You are fortunate, Kristen – and I think it’s helpful that you recognize it, and speak to the fact that it’s important that half our population not lose hard-won skills and experience that can contribute, while not sacrificing responsibilities (and pleasure) involved in having family. Thank you for sharing on this topic.

      So how do we go about changing what isn’t the norm here, but is – elsewhere?

  5. says

    I have worked mostly full-time since I had my kids, well really since I entered the working world in college. At first it was to help make ends meet although the majority of my paycheck went into childcare expenses. Not being the primary breadwinner allowed any remaining income to provide for the nice-to-have’s. As my kids grew older and entered the school years, it seemed to become increasingly difficult as a working parent – trying to find time to volunteer in the schools, the dreaded “in service” days where I had no childcare but still had to work. And now it’s even more about being there to supervise which they absolutely need at this adolescent age. I am in technology and don’t have the luxury of exiting the workforce for an undefined period of time. Technology changes rapidly and any exit can prove fatal to one’s career.

    The balance I strive to achieve is having a short commute and finding companies that value family and the work-life balance. Generally I can take time off as needed and work from home frequently so it’s not as bad as it could be. So far I’ve been lucky – and I am extremely cognizant of how lucky I am in this regard.

  6. Linda says

    When I had children, although I wanted to be home when they were infants; I really wanted to be home during those later elementary/middle school years to keep more of an eye on them. Unfortunately that did not happen. While I am very thankful for my job, I am feeling tremendous guilt that they are left alone so much. I even had a dream the other night that my daughter was having a baby, and I was at work. Ugh!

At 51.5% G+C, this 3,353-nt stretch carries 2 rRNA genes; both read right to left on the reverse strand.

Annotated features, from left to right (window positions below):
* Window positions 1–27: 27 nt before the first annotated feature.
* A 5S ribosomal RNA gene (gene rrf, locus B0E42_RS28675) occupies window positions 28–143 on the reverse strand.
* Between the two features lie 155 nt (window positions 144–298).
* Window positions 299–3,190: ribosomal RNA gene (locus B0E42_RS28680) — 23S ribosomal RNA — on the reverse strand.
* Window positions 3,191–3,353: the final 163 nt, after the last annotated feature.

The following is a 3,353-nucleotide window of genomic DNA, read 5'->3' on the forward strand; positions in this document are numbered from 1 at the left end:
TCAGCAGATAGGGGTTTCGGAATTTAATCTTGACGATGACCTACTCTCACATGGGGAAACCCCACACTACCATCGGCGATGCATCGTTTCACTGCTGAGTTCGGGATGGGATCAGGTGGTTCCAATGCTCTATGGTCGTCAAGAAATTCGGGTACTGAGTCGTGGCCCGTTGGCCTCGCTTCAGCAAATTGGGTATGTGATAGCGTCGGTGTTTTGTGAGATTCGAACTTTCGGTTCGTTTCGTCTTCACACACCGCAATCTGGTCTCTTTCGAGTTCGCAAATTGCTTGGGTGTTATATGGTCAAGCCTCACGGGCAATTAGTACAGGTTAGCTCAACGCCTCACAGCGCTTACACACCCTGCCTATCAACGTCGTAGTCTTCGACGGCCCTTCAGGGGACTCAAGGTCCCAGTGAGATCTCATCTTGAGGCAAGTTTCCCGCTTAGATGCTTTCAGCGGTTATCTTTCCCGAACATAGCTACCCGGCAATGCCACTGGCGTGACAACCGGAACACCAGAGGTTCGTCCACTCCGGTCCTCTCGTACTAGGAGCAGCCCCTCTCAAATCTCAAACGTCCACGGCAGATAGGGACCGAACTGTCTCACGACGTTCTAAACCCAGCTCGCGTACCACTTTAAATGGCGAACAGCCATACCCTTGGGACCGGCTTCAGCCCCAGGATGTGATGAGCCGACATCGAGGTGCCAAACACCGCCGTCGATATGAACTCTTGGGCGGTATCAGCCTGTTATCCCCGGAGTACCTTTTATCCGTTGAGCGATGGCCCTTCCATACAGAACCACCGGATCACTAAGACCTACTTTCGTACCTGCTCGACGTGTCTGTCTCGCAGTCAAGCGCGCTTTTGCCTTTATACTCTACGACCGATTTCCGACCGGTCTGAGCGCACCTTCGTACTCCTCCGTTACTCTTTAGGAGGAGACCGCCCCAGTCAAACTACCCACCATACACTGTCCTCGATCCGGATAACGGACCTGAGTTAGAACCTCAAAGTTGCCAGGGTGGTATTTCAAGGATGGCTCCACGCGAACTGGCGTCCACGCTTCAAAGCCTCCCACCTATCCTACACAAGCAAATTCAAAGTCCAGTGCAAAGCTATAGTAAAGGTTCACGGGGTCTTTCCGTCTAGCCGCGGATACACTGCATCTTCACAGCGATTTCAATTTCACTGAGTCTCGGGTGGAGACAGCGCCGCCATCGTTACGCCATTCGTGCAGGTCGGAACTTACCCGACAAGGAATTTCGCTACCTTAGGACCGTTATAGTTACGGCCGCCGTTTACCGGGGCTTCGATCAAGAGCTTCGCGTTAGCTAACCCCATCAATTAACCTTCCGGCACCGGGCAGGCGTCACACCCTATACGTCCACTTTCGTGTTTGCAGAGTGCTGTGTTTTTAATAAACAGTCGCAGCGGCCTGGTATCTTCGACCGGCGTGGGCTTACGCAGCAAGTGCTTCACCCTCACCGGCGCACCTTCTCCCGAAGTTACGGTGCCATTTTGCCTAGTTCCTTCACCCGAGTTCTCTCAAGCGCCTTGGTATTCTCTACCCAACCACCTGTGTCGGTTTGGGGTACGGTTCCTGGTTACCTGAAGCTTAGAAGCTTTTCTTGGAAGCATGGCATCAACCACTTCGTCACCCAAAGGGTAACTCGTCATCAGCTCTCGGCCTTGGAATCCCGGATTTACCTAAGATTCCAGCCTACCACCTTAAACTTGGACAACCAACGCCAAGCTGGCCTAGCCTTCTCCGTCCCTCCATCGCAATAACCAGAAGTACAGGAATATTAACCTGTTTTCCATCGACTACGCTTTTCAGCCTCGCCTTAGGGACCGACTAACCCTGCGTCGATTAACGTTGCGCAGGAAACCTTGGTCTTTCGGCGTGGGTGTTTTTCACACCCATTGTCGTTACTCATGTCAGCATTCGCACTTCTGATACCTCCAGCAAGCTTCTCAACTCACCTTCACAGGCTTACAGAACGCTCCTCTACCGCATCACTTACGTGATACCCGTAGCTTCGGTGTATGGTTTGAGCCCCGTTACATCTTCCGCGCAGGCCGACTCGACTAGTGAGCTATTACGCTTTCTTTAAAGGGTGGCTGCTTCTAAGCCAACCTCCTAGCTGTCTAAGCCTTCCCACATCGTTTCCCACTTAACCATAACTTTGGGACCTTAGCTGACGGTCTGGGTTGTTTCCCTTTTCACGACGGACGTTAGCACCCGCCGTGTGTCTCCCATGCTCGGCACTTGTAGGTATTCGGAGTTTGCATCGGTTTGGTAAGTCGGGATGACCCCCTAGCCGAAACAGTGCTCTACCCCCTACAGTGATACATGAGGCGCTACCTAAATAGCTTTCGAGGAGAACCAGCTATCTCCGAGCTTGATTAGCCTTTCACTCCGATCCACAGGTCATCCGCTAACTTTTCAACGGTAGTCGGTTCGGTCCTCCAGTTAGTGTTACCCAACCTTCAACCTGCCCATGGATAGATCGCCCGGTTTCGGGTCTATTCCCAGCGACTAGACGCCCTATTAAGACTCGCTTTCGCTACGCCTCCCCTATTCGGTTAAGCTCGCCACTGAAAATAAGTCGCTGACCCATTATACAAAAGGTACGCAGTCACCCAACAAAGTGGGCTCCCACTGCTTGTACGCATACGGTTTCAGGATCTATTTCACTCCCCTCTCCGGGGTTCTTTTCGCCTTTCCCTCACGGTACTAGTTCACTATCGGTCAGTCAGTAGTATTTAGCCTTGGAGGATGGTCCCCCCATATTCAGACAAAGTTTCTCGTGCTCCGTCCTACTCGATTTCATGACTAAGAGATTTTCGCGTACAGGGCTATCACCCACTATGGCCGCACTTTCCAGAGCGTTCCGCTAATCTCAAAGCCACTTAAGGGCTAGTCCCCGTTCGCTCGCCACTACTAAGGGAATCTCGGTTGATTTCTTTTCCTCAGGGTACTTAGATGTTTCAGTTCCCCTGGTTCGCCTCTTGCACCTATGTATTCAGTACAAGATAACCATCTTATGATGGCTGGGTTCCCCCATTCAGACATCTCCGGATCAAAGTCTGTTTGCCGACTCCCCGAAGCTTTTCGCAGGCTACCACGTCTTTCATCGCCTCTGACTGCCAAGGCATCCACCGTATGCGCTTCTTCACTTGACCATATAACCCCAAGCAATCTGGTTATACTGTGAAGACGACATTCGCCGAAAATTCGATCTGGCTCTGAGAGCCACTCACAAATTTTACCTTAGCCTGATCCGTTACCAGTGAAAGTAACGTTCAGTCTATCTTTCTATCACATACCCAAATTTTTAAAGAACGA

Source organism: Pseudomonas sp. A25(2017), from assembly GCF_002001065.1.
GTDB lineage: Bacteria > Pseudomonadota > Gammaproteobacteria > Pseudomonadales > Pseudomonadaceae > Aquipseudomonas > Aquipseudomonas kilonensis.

7. says

    My ex husband is from Denmark and when I got pregnant I was actually not working (laid off) but he insisted that I take one year off (if I wanted) because he said, it’s very typical for mother’s to do in DK. His sister lives in Italy and at her job, she got 1 year off per kid and she had twins. So yes, the culture is definitely drastically different. My son is going into first grade and I struggle with the sitters charging $18-$20 per hour. He also has special needs and has after school therapy so it is extremely challenging for me to work full-time. Because of this right now, I work part-time and try and eek out full-time income… challenging!

    • BigLittleWolf says

      You and your ex-husband were certainly experiencing the cultural differences first hand, bleu. Quite a contrast, isn’t it? And crazy what we have to pay babysitters, depending on where we live and the scenario in terms of duties. Far more than we earn, in some instances. So how do we make that work – especially if we need an outside job for the benefits? Tremendous pressures on families in this country, in all our configurations of what “family” means…

  8. says

    It’s plain that the entrepreneurial ethos of our country has led to a government by corporations. I read something that Peter Coyote said the other day that gave me a bit of hope: “I am not even sure that the system has to change. People have to change.”

    So keep raising our consciousness, Wolf.